What opportunities are available to international business in the EU trade Bloc?

The European Union trade bloc is attractive for foreign investments. Each country within the union has its investment opportunity, and the European Union ensures unity, stability, and access to the market makes these opportunities more significant. There are numerous investment opportunities offered by the EU. First, businesses can invest in the real estate sector. Europe is considered one of the best regions that provide a suitable environment for real estate investors. The most notable real estate markets include Berlin, Lisbon, and Zagreb. These three European cities are experiencing increased levels of growth (Booth et al., 2015). It is essential to understand that commercial and residential real estate markets are quite expensive in these areas. Also, because of the COVID-19 pandemic, most properties in the region are yielding low cost, an instance that makes the actual underlying values of these properties appear higher than they are. While this may be confusing, this region is still attracting foreign investors for different reasons, but the European Central Bank’s monetary policy is one of the most significant reasons. Notably, this monetary policy does not regulate, and it is not involved in the real estate sector. This aspect makes real estate investments safe compared to other areas, such as stocks that are often expensive and volatile.

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The transport industry is also ripe for investors. There has been an increased interest from investors around the world in the European transport industry. This increased interest is attributed to European travel companies, which are viewed as the source of global innovation. Most European transport companies have turned out to be innovators and pioneers in the sector of transportation. Another reason why the European transport sector is a good investment opportunity for foreign investors is its macroeconomic environment and increased online penetration (Booth et al., 2015). These aspects make traveling in Europe highly attractive globally. Furthermore, transport is the largest business globally and is the second-fastest-growing industry worldwide after health care. Therefore, if a company is looking to grow and invest in the EU, transport would provide a safe investment opportunity.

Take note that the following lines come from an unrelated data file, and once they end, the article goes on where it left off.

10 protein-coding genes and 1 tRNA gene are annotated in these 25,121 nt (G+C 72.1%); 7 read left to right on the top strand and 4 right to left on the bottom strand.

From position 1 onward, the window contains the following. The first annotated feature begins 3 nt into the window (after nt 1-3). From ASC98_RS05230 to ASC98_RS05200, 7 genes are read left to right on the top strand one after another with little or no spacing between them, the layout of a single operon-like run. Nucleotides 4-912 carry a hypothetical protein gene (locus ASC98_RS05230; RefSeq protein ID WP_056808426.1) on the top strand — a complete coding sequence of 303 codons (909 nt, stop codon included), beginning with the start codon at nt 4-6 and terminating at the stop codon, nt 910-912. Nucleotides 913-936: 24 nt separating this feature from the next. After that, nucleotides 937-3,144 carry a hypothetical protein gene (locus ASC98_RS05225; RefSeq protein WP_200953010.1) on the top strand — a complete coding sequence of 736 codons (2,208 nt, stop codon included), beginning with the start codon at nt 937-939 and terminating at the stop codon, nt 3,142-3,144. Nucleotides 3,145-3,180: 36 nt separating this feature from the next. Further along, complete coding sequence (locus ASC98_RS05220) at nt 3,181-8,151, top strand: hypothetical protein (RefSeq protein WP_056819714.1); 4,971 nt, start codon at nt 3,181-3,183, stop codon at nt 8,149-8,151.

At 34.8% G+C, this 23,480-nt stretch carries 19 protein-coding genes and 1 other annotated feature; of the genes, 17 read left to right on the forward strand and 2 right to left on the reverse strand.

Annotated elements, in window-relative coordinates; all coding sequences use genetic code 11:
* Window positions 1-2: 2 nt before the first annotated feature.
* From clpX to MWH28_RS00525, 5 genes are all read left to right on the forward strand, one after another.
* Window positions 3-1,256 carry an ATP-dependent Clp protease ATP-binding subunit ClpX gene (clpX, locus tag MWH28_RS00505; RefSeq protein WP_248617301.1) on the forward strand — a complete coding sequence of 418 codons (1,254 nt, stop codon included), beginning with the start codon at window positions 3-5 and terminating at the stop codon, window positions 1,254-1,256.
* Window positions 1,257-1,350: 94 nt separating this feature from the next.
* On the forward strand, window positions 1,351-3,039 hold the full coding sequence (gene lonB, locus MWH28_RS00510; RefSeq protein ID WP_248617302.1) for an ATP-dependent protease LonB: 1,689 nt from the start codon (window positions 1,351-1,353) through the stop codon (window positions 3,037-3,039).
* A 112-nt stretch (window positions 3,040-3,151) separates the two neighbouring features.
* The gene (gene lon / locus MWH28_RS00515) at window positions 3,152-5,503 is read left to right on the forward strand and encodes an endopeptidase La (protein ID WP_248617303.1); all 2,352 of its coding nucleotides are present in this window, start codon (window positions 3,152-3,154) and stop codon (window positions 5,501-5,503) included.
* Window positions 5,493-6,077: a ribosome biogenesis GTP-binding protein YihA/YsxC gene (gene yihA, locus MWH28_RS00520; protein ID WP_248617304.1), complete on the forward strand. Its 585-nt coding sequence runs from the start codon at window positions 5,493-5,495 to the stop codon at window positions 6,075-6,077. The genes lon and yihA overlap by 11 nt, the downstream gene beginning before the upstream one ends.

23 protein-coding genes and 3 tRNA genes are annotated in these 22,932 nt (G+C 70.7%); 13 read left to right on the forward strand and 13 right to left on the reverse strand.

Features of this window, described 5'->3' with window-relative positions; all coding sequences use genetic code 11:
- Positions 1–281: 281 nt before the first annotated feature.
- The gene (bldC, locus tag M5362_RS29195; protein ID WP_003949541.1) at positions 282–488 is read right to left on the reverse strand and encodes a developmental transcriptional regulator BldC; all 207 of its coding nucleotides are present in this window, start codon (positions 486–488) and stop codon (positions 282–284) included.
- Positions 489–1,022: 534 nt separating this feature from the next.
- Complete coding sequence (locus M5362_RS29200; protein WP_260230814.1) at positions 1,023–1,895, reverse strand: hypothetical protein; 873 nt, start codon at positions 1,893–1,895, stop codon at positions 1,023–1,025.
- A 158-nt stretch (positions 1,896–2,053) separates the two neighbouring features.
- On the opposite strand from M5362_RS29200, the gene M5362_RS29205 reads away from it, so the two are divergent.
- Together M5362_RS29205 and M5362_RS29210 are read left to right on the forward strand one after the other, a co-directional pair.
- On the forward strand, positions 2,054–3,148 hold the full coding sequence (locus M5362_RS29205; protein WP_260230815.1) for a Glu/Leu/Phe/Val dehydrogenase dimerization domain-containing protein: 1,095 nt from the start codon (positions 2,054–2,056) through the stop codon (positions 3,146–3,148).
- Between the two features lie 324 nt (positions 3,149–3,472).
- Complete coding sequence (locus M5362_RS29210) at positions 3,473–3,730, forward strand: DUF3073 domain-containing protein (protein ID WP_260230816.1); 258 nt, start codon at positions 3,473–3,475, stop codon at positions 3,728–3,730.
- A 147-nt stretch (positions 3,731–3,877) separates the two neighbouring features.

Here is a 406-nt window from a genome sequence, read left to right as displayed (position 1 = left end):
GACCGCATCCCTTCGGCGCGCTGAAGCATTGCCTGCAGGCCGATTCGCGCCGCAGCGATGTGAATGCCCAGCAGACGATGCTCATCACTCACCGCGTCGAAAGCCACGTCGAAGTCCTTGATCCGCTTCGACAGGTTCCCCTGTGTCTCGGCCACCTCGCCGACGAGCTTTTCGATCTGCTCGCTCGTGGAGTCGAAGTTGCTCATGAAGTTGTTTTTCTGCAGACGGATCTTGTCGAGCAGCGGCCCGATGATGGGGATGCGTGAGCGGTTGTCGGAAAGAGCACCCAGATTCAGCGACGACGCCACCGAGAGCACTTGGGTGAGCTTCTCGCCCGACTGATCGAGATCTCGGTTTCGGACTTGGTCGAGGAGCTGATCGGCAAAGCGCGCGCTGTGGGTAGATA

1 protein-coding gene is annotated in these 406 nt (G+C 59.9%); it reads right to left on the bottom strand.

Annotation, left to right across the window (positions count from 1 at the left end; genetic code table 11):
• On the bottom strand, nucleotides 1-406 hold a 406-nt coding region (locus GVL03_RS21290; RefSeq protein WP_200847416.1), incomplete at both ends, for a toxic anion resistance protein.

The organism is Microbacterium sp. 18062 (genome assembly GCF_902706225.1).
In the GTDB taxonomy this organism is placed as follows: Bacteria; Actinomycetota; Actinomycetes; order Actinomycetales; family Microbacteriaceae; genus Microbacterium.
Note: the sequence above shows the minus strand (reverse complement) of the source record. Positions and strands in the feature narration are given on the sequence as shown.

In addition to real estate and transportation, a business may consider the luxury goods industry. The luxury goods market is estimated to be above 250 billion dollars, and Europe leads this sector (Dhingra et al., 2017). Luxury goods may include goods in the categories of fashion, automobile, beverages, and so on. However, as time proceeds China and other emerging economies like India may overtake Europe as the world’s leading consumer of luxury products. Real estate, luxury goods, and transportation present the best investment opportunities in the EU. Although most European countries have been affected by the coronavirus pandemic, it is generally expected that they will bounce back steadily.


Baldwin, R. E., & Seghezza, E. (2010). Are trade blocs building or stumbling blocs? Journal of economic integration, 276-297.

Bollen, Y., De Ville, F., & Orbie, J. (2016). EU trade policy: persistent liberalisation, contentious protectionism. Journal of European Integration38(3), 279-294.

Booth, S., Howarth, C., Ruparel, R., & Swidlicki, P. (2015). What if…? The consequences, challenges & opportunities facing Britain outside EU.

Della Sala, V. (2018). Narrating Europe: the EU’s ontological security dilemma. European security27(3), 266-279.

Damro, C. (2012). Market power Europe. Journal of European Public Policy19(5), 682-699.

Dhingra, S., Huang, H., Ottaviano, G., Paulo Pessoa, J., Sampson, T., & Van Reenen, J. (2017). The costs and benefits of leaving the EU: trade effects. Economic Policy32(92), 651-705.

Fontanelli, F., & Bianco, G. (2014). Converging towards NAFTA: an analysis of FTA investment chapters in the European Union and the United States. Stan. J. Int’l L.50, 211.

Sbragia, A. (2010). The EU, the US, and trade policy: competitive interdependence in the management of globalization. Journal of European Public Policy17(3), 368-382.